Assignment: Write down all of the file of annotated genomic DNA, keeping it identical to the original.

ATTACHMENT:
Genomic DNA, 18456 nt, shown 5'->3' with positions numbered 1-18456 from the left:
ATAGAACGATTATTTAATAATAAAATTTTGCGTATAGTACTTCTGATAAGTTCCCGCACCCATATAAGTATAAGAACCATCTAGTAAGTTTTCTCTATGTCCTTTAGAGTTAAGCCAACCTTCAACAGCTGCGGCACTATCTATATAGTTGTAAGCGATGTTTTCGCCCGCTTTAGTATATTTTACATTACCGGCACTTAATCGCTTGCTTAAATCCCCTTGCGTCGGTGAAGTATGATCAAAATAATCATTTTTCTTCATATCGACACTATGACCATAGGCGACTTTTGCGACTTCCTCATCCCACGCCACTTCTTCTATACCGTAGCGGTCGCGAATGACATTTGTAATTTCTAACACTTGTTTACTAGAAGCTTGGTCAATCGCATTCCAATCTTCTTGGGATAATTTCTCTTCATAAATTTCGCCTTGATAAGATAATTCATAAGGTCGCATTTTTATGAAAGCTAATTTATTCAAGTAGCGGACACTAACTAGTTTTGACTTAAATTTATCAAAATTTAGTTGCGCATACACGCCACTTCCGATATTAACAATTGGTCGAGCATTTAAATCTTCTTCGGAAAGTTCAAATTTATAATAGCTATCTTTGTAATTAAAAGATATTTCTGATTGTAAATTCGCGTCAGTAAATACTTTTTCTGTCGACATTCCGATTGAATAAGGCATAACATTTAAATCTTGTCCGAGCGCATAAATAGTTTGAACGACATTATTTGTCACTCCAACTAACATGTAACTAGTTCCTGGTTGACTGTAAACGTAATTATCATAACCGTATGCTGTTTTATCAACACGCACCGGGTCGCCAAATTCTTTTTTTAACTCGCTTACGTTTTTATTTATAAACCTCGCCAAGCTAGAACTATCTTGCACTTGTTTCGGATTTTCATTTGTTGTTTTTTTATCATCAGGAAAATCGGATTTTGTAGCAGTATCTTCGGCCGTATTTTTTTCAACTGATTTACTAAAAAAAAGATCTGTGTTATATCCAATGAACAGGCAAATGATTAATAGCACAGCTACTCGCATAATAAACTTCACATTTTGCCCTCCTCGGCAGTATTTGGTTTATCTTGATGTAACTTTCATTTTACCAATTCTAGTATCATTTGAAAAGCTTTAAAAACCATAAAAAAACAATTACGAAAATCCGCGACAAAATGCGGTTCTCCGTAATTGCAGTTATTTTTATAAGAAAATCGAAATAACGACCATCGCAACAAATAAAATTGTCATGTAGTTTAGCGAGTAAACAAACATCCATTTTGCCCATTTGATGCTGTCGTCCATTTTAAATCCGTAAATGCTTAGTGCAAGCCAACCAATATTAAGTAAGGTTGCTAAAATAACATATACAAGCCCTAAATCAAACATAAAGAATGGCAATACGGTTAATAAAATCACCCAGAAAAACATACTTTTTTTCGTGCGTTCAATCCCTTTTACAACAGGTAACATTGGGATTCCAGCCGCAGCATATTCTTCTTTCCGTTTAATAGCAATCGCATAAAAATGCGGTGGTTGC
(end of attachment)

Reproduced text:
Genomic DNA, 18456 nt, shown 5'->3' with positions numbered 1-18456 from the left:
ATAGAACGATTATTTAATAATAAAATTTTGCGTATAGTACTTCTGATAAGTTCCCGCACCCATATAAGTATAAGAACCATCTAGTAAGTTTTCTCTATGTCCTTTAGAGTTAAGCCAACCTTCAACAGCTGCGGCACTATCTATATAGTTGTAAGCGATGTTTTCGCCCGCTTTAGTATATTTTACATTACCGGCACTTAATCGCTTGCTTAAATCCCCTTGCGTCGGTGAAGTATGATCAAAATAATCATTTTTCTTCATATCGACACTATGACCATAGGCGACTTTTGCGACTTCCTCATCCCACGCCACTTCTTCTATACCGTAGCGGTCGCGAATGACATTTGTAATTTCTAACACTTGTTTACTAGAAGCTTGGTCAATCGCATTCCAATCTTCTTGGGATAATTTCTCTTCATAAATTTCGCCTTGATAAGATAATTCATAAGGTCGCATTTTTATGAAAGCTAATTTATTCAAGTAGCGGACACTAACTAGTTTTGACTTAAATTTATCAAAATTTAGTTGCGCATACACGCCACTTCCGATATTAACAATTGGTCGAGCATTTAAATCTTCTTCGGAAAGTTCAAATTTATAATAGCTATCTTTGTAATTAAAAGATATTTCTGATTGTAAATTCGCGTCAGTAAATACTTTTTCTGTCGACATTCCGATTGAATAAGGCATAACATTTAAATCTTGTCCGAGCGCATAAATAGTTTGAACGACATTATTTGTCACTCCAACTAACATGTAACTAGTTCCTGGTTGACTGTAAACGTAATTATCATAACCGTATGCTGTTTTATCAACACGCACCGGGTCGCCAAATTCTTTTTTTAACTCGCTTACGTTTTTATTTATAAACCTCGCCAAGCTAGAACTATCTTGCACTTGTTTCGGATTTTCATTTGTTGTTTTTTTATCATCAGGAAAATCGGATTTTGTAGCAGTATCTTCGGCCGTATTTTTTTCAACTGATTTACTAAAAAAAAGATCTGTGTTATATCCAATGAACAGGCAAATGATTAATAGCACAGCTACTCGCATAATAAACTTCACATTTTGCCCTCCTCGGCAGTATTTGGTTTATCTTGATGTAACTTTCATTTTACCAATTCTAGTATCATTTGAAAAGCTTTAAAAACCATAAAAAAACAATTACGAAAATCCGCGACAAAATGCGGTTCTCCGTAATTGCAGTTATTTTTATAAGAAAATCGAAATAACGACCATCGCAACAAATAAAATTGTCATGTAGTTTAGCGAGTAAACAAACATCCATTTTGCCCATTTGATGCTGTCGTCCATTTTAAATCCGTAAATGCTTAGTGCAAGCCAACCAATATTAAGTAAGGTTGCTAAAATAACATATACAAGCCCTAAATCAAACATAAAGAATGGCAATACGGTTAATAAAATCACCCAGAAAAACATACTTTTTTTCGTGCGTTCAATCCCTTTTACAACAGGTAACATTGGGATTCCAGCCGCAGCATATTCTTCTTTCCGTTTAATAGCAATCGCATAAAAATGCGGTGGTTGC